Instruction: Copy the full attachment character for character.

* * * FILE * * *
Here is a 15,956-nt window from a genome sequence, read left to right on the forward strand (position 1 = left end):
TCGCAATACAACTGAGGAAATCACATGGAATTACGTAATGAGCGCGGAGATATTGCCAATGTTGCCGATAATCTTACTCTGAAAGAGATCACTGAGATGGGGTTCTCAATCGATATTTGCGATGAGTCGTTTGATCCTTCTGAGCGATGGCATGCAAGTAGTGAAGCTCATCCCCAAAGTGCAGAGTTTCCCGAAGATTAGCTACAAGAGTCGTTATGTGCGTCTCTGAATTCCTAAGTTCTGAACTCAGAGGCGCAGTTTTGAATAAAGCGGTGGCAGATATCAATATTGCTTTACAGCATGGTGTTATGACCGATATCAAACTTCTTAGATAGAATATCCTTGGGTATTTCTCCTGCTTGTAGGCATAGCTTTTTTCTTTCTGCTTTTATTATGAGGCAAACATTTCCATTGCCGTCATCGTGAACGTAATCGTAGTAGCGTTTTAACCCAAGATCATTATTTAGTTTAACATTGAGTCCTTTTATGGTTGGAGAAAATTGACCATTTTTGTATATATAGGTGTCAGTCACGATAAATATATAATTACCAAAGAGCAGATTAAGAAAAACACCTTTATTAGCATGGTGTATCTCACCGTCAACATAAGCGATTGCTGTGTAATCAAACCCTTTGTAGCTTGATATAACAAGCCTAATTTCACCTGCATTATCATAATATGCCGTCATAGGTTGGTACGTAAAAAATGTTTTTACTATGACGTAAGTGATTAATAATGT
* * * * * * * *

Here is a 15,956-nt window from a genome sequence, read left to right on the forward strand (position 1 = left end):
TCGCAATACAACTGAGGAAATCACATGGAATTACGTAATGAGCGCGGAGATATTGCCAATGTTGCCGATAATCTTACTCTGAAAGAGATCACTGAGATGGGGTTCTCAATCGATATTTGCGATGAGTCGTTTGATCCTTCTGAGCGATGGCATGCAAGTAGTGAAGCTCATCCCCAAAGTGCAGAGTTTCCCGAAGATTAGCTACAAGAGTCGTTATGTGCGTCTCTGAATTCCTAAGTTCTGAACTCAGAGGCGCAGTTTTGAATAAAGCGGTGGCAGATATCAATATTGCTTTACAGCATGGTGTTATGACCGATATCAAACTTCTTAGATAGAATATCCTTGGGTATTTCTCCTGCTTGTAGGCATAGCTTTTTTCTTTCTGCTTTTATTATGAGGCAAACATTTCCATTGCCGTCATCGTGAACGTAATCGTAGTAGCGTTTTAACCCAAGATCATTATTTAGTTTAACATTGAGTCCTTTTATGGTTGGAGAAAATTGACCATTTTTGTATATATAGGTGTCAGTCACGATAAATATATAATTACCAAAGAGCAGATTAAGAAAAACACCTTTATTAGCATGGTGTATCTCACCGTCAACATAAGCGATTGCTGTGTAATCAAACCCTTTGTAGCTTGATATAACAAGCCTAATTTCACCTGCATTATCATAATATGCCGTCATAGGTTGGTACGTAAAAAATGTTTTTACTATGACGTAAGTGATTAATAATGT